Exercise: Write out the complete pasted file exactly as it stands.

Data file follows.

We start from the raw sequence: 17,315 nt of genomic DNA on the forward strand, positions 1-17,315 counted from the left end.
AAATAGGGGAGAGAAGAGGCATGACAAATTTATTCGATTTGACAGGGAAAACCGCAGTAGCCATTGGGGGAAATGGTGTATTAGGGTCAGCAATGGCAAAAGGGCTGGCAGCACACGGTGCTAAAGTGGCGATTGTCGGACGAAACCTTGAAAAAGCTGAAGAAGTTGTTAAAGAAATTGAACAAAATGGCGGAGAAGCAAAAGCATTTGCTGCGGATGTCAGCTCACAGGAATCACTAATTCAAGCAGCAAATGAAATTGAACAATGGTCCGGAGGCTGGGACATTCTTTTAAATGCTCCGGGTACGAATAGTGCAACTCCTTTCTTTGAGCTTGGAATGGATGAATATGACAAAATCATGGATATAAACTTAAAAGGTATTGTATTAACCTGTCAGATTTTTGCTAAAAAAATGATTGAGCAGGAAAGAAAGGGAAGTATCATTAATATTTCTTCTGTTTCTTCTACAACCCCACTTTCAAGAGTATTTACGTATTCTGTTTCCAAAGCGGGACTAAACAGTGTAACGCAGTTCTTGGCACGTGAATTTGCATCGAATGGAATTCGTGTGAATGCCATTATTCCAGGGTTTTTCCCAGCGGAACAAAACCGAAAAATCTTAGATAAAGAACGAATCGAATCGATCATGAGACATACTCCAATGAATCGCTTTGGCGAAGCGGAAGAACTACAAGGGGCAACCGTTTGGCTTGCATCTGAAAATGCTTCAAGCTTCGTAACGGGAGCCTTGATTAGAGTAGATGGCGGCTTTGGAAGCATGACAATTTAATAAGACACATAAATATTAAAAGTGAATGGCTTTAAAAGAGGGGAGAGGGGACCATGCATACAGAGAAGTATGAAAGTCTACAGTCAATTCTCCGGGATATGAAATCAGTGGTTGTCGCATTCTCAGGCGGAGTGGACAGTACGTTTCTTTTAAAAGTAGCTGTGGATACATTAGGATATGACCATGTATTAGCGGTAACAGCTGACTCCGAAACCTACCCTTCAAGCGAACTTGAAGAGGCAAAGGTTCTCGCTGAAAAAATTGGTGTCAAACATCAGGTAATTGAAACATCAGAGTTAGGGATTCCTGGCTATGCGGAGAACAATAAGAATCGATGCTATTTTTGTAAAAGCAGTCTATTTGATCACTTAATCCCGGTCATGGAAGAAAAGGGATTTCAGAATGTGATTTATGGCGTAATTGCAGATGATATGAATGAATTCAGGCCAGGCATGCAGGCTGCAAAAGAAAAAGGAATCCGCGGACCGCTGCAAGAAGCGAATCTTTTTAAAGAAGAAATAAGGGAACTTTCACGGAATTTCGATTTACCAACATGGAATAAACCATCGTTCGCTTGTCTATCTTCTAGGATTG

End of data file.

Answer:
We start from the raw sequence: 17,315 nt of genomic DNA on the forward strand, positions 1-17,315 counted from the left end.
AAATAGGGGAGAGAAGAGGCATGACAAATTTATTCGATTTGACAGGGAAAACCGCAGTAGCCATTGGGGGAAATGGTGTATTAGGGTCAGCAATGGCAAAAGGGCTGGCAGCACACGGTGCTAAAGTGGCGATTGTCGGACGAAACCTTGAAAAAGCTGAAGAAGTTGTTAAAGAAATTGAACAAAATGGCGGAGAAGCAAAAGCATTTGCTGCGGATGTCAGCTCACAGGAATCACTAATTCAAGCAGCAAATGAAATTGAACAATGGTCCGGAGGCTGGGACATTCTTTTAAATGCTCCGGGTACGAATAGTGCAACTCCTTTCTTTGAGCTTGGAATGGATGAATATGACAAAATCATGGATATAAACTTAAAAGGTATTGTATTAACCTGTCAGATTTTTGCTAAAAAAATGATTGAGCAGGAAAGAAAGGGAAGTATCATTAATATTTCTTCTGTTTCTTCTACAACCCCACTTTCAAGAGTATTTACGTATTCTGTTTCCAAAGCGGGACTAAACAGTGTAACGCAGTTCTTGGCACGTGAATTTGCATCGAATGGAATTCGTGTGAATGCCATTATTCCAGGGTTTTTCCCAGCGGAACAAAACCGAAAAATCTTAGATAAAGAACGAATCGAATCGATCATGAGACATACTCCAATGAATCGCTTTGGCGAAGCGGAAGAACTACAAGGGGCAACCGTTTGGCTTGCATCTGAAAATGCTTCAAGCTTCGTAACGGGAGCCTTGATTAGAGTAGATGGCGGCTTTGGAAGCATGACAATTTAATAAGACACATAAATATTAAAAGTGAATGGCTTTAAAAGAGGGGAGAGGGGACCATGCATACAGAGAAGTATGAAAGTCTACAGTCAATTCTCCGGGATATGAAATCAGTGGTTGTCGCATTCTCAGGCGGAGTGGACAGTACGTTTCTTTTAAAAGTAGCTGTGGATACATTAGGATATGACCATGTATTAGCGGTAACAGCTGACTCCGAAACCTACCCTTCAAGCGAACTTGAAGAGGCAAAGGTTCTCGCTGAAAAAATTGGTGTCAAACATCAGGTAATTGAAACATCAGAGTTAGGGATTCCTGGCTATGCGGAGAACAATAAGAATCGATGCTATTTTTGTAAAAGCAGTCTATTTGATCACTTAATCCCGGTCATGGAAGAAAAGGGATTTCAGAATGTGATTTATGGCGTAATTGCAGATGATATGAATGAATTCAGGCCAGGCATGCAGGCTGCAAAAGAAAAAGGAATCCGCGGACCGCTGCAAGAAGCGAATCTTTTTAAAGAAGAAATAAGGGAACTTTCACGGAATTTCGATTTACCAACATGGAATAAACCATCGTTCGCTTGTCTATCTTCTAGGATTG